The prologue is by now familiar: A star athlete and stellar student, Patrick Witt spent half of last November debating whether he would attend his Rhodes scholarship interview in Atlanta or lead Yale against Harvard in his final college football game. Choosing team over self-interest, Witt captured the nation’s heart. But here the plot twists: According to The New York Times, by the time Witt announced his decision, it was no longer his to make. Allegedly, upon learning that another student had accused Witt of sexual assault, the Rhodes Trust banished the heroic quarterback from its prestigious scholarship competition.

Released last Thursday, the story read as if printed in war paint. Injustice was afoot, it cried. The University had harbored a purported criminal and allowed the national media to extol his moral fiber. Battle beckoned, and I shared the story on Facebook. Though Witt and Yale had escaped official rebuke, in the court of public opinion they would fall.

But in my bloodlust, I missed the point entirely. True, I convicted Witt rashly, but that doesn’t bother me. What bothers me is that in my thirst for blood, I was blind to the story’s most important character: Witt’s alleged victim.

In a statement, Witt denied The Times’ allegations. His decision, he maintains, had nothing to do with the charges brought against him. The truth about the matter may well remain elusive: Already the involved parties have begun to entrench themselves behind “confidentiality” and “anonymity” and euphemistic officialisms such as “sexual misconduct.”

Uncertainty may forever riddle the record, but something about the story offends common sense. For weeks last November, we watched Witt grapple publicly with his dilemma while the national media doted on his character. He never shied away from the spotlight, nor did the University pass up on the publicity. Throughout the ordeal, the fact that a woman had accused Witt of sexual assault went unmentioned. Who knew what and when remains unclear, but the fact that nobody said anything now seems absurd.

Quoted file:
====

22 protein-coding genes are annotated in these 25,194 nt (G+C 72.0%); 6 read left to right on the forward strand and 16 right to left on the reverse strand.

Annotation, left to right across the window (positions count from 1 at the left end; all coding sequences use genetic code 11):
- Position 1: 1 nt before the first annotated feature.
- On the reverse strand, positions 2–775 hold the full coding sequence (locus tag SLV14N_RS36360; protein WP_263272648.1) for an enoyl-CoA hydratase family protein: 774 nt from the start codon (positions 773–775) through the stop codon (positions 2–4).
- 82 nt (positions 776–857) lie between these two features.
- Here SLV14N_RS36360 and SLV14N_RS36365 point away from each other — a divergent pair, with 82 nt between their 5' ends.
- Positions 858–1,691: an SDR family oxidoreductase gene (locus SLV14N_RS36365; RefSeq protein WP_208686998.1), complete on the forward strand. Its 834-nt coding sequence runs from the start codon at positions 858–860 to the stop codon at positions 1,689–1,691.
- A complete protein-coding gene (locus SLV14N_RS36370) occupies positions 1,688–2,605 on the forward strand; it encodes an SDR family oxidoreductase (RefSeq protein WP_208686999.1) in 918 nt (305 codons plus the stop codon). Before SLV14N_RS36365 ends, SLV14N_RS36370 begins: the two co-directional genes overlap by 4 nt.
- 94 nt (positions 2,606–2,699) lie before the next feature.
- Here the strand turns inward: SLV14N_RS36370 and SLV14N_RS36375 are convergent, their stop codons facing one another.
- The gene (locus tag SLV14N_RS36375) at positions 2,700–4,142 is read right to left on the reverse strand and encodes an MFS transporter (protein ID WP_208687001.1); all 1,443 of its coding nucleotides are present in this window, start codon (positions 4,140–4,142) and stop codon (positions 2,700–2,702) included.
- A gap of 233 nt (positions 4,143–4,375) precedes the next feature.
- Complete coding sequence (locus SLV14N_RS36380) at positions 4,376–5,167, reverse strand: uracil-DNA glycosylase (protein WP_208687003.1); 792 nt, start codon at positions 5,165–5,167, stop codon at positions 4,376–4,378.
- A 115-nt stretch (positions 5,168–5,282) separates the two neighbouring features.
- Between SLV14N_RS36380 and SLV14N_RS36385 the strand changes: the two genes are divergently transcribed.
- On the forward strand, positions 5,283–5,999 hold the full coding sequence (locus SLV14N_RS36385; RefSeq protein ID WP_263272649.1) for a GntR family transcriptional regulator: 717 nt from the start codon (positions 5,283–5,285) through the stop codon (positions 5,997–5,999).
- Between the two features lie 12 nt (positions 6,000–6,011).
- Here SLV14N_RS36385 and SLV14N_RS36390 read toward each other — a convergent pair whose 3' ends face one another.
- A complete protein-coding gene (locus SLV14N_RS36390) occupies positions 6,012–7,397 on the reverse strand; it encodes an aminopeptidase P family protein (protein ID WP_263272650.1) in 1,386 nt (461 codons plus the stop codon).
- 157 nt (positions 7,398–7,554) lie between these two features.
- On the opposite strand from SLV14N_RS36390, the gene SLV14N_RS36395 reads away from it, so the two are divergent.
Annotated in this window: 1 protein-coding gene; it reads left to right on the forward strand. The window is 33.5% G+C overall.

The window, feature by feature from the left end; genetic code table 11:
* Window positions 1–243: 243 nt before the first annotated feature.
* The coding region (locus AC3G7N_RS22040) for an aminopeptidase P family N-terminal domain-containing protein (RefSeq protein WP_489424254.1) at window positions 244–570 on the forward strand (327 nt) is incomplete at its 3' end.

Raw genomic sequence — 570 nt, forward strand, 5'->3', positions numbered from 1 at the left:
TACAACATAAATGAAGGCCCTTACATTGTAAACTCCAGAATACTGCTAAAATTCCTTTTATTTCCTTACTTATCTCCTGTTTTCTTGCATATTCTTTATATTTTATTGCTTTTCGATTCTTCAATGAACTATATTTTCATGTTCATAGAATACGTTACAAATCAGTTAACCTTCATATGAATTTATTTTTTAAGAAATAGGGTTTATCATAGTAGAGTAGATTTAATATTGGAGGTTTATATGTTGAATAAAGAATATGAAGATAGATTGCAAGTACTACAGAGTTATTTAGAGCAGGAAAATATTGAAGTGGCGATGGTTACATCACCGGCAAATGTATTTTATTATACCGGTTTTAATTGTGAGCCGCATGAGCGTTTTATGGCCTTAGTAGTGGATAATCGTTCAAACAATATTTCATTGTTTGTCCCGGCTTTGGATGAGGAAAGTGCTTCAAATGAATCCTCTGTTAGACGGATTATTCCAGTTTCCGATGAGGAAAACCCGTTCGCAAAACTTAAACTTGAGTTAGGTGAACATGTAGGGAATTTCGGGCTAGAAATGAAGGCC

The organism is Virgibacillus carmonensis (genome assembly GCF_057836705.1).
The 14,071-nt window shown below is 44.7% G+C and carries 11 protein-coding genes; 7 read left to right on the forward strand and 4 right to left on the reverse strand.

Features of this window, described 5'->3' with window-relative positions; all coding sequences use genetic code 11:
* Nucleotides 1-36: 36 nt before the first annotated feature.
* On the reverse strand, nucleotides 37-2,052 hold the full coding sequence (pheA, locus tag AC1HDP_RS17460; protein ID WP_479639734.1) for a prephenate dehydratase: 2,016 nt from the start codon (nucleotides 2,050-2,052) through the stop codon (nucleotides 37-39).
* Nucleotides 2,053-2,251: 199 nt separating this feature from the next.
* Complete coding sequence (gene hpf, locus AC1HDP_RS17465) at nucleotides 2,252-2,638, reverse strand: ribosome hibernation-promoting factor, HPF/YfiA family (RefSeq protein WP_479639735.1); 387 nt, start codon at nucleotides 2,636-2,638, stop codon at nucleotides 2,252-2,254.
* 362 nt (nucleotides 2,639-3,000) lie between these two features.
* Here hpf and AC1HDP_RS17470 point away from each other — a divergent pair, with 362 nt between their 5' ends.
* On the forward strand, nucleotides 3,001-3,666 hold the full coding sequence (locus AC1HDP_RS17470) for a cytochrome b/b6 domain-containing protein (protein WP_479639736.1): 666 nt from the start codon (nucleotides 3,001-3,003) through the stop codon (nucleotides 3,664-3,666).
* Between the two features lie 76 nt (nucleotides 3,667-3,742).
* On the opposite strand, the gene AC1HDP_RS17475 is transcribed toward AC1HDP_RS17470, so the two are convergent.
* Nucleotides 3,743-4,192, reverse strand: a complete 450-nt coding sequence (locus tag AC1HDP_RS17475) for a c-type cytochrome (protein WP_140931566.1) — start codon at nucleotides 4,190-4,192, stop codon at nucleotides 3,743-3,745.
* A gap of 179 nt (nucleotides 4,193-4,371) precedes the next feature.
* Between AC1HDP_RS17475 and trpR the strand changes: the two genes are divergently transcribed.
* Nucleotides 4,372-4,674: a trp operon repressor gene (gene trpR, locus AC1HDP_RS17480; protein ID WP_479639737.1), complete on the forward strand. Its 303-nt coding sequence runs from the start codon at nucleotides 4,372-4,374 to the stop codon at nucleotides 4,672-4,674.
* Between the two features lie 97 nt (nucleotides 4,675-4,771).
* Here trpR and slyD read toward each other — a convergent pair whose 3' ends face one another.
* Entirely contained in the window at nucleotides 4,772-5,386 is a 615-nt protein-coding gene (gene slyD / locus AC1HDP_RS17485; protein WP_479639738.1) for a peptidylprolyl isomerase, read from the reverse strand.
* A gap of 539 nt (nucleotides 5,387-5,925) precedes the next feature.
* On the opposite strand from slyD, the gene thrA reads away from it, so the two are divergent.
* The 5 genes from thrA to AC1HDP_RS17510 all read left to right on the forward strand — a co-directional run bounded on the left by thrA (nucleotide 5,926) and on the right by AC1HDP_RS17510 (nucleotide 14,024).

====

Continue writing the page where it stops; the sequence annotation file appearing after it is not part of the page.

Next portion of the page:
True, Yale has an obligation to protect its students’ privacy, but its behavior blurred the line between confidentiality and callous complacency. No better was the response of the Rhodes Trust. Its request for a re-endorsement was little more than a punt, a strategy to avoid accountability by deferring to Yale’s authority. Most unnerving is the fact that this particular drama will never play out on an official stage — there will be no trial, no inquiry, no blood.

But maybe that’s the point. Maybe Witt’s victim never wanted her story plastered on the pages of The New York Times. Maybe, just maybe, she never thirsted for blood.

Sexual assault is a crime of usurped control. The assailant robs the victim whole — her choice disregarded, her will trespassed, her body taken. Whatever its flaws, Yale’s SHARE Center allows victims to regain a modicum of control. Complaints may be criminal or disciplinary, formal or informal, and the victim alone chooses how to tell her story. It is a system whose purpose is neither to mete out punishment nor to redress social wrongs but to enable the victim to assert ownership over her story in whatever way she sees fit.

In this case, the question of ownership seems more complex. Because Witt is a national figure, his actions reverberate on a grander scale. Witt’s conduct offends not only the victim, but us, too. We, too, own the story, if only partially. Yet to take our indignation as leave for appropriation forgets an important fact: Allegedly, Witt’s crime was committed in his victim’s college dorm room, and she alone was assaulted.

In reporting her story informally, Witt’s victim chose a degree of anonymity. Informal complaints happen swiftly — procedures can last as little as one or two days — and involve little or no investigation. No discipline ensues — Witt was supposedly told only to keep away from his victim — and the complaint’s documentation disappears into the University’s confidential records. The process spills no blood, but it allows the victim to gain ownership over her story— to salvage a sliver of usurped control.

My bloodthirstiness trampled upon that process thoroughly. I felt wronged, and blindly I set out to settle the score.

As it turns out, the score isn’t mine to settle.

Teo Soares is a junior in Silliman College. Contact him at